Aggro Abbott vs Hockey the bear


Tony Abbott The Weekend Australian MagazineFollowing his tumble in the latest Newspoll survey, it's time to compare the Liberal leadership aspirants behind Malcolm Turnbull.

Joe Hockey and Tony Abbott, the two Jesuit-educated Sydneysiders, are the frontrunners should the embattled Turnbull fall before the next federal election. They and retirement-bound Peter Costello are featuring in surveys by NewsPoll to find the best Liberal leader. In the most recent poll the rank order was Costello 36 per cent, Hockey 20 per cent, Turnbull 16 per cent and Abbott 10 per cent.

MPs take a range of factors into consideration when choosing a leader. The most important, given the relatively equivalent capacity and experience of Abbott and Hockey, are potential to win the next election, policy positions and factional alliances.

The stage of the electoral cycle makes a difference too. After the November 2007 election Brendan Nelson prevailed because Turnbull's electoral appeal was discounted by enough right-wingers who were willing to back Nelson on policy grounds. By the second contest last year, with Nelson struggling in the polls, Turnbull triumphed because the next election was getting closer and success now seemed more important.

There are some similarities between Abbott and Hockey, including parliamentary and ministerial experience. Abbott entered parliament in 1994 and Hockey is part of the much trumpeted Class of '96. They both became ministers in the Howard government after the 1998 elections.

Abbott moved upwards more quickly than Hockey for a while, and served as Minister for Employment and Workplace Relations and then Minister for Health. But Hockey eventually ended up being chosen to sell WorkChoices as Minister for Employment and Workplace Relations. He has done better in Opposition, while Abbott's star has waned. Hockey, the Shadow Treasurer, is now Abbott's political senior.

There are two important areas of difference. One is electoral appeal. Hockey is more popular in the electorate. Hockey, co-star with Kevin Rudd on the Channel 7 Sunrise Program until it was cancelled because his party colleagues thought the friendship was unbecoming, has an outgoing manner that appeals to the public. The big friendly bear of a man is attractive to both sides of politics.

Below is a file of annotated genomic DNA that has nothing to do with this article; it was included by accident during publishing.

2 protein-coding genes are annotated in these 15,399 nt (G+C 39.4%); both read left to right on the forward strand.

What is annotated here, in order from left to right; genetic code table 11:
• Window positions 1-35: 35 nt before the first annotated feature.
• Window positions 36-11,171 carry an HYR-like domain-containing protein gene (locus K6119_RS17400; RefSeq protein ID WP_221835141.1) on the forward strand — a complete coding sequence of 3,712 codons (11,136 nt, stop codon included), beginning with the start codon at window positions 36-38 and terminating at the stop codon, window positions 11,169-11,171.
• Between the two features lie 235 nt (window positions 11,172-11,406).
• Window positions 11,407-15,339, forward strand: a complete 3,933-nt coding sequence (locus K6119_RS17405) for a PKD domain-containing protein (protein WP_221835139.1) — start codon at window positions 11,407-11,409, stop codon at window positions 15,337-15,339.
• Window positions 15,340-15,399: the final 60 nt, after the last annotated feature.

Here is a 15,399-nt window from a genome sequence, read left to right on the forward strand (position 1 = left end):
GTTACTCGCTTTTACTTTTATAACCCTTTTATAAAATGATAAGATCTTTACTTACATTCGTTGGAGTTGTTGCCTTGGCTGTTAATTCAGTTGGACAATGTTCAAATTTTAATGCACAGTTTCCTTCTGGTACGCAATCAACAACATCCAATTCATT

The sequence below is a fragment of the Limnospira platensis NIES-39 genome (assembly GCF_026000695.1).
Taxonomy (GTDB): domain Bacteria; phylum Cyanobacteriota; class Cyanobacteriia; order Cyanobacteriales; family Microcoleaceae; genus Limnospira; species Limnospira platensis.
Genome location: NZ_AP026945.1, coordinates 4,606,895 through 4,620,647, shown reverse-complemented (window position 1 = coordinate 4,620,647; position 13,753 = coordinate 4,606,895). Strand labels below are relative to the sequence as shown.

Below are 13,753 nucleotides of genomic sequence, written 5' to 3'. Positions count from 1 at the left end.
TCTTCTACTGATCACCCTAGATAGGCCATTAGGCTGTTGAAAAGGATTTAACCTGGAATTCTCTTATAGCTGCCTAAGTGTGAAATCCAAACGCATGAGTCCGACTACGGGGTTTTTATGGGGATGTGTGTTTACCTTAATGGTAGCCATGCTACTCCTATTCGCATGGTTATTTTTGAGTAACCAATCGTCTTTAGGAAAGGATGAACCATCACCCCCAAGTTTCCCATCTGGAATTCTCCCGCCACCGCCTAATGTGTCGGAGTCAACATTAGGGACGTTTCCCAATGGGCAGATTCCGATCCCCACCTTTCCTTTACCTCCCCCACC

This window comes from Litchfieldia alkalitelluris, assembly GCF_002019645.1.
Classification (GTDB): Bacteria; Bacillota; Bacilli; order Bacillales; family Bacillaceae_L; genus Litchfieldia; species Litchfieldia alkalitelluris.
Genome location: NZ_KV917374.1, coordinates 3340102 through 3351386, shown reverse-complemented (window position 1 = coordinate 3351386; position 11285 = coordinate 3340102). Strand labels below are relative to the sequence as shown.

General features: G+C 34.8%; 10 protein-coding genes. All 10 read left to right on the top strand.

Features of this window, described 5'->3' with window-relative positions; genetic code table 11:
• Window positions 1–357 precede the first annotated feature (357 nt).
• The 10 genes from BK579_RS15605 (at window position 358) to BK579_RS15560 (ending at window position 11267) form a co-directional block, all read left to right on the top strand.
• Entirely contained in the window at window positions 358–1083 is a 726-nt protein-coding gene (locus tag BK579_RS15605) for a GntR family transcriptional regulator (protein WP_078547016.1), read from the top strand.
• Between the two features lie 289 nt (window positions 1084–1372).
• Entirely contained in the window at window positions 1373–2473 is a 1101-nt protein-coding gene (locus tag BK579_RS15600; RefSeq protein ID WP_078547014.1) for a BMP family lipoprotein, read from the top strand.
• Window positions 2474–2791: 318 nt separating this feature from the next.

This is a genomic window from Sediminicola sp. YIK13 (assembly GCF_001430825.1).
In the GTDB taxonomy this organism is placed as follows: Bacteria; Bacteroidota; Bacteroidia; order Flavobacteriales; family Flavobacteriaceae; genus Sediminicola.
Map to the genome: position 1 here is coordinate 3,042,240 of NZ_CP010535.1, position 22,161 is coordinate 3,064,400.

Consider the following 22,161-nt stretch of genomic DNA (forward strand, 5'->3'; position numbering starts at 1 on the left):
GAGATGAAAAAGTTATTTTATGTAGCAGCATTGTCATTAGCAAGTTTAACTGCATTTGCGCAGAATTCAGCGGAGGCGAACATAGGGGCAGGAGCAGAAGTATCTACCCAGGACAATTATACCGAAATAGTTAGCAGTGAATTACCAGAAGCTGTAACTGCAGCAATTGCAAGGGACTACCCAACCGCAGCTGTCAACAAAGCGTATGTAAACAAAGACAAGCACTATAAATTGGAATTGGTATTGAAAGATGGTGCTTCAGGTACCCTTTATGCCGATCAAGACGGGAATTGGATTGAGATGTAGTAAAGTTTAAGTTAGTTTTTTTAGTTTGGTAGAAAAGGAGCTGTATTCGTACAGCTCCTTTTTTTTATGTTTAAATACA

The gaunt-looking Abbott, on the other hand, suffers from his aggressive, adversarial stance and his image as an ideologically conservative Catholic unwilling to compromise. He is a divisive rather than inclusive figure.

The second difference is that Hockey is a member of the Liberal Left and Abbott is part of the Liberal Right. In some ways a contest between them would be a repeat of the Turnbull/Nelson clashes, with the Left backing Hockey and the Right backing Abbott. But the ideological gap between the two may be bigger. Abbott is probably to the right of Nelson and Hockey is arguably to the left of Turnbull.

Abbott is a pragmatist and thinks strategically, as shown by his current support for passing the government's emissions trading scheme in order to avoid a double dissolution election. But at heart he is conservative. His conservatism is primarily social, on issues like abortion and embryonic stem cell research.

His proposal, in his new book Battlelines, to reintroduce fault into divorce law for those couples who choose to do so, is unlikely to appeal to voters in the middle of the political spectrum.

Hockey, on the other hand, is a liberal Catholic. When Cardinal Pell took issue with Catholic MPs in the NSW Parliament over embryonic stem cell research, Hockey, who had supported embryonic stem cell research in the Federal Parliament, responded that while he didn't object to the Cardinal expressing his opinion, he did object to the suggestion that there could be consequences for a parliamentarian's standing within the church.

Like Turnbull, Hockey is pro-choice. When he entered Parliament he joined the John Stuart Mill Society, a grouping of progressive Liberals, rather than the conservative Lyons Forum. That was a brave statement. Hockey, like Turnbull, would be unacceptable to many conservative Liberals.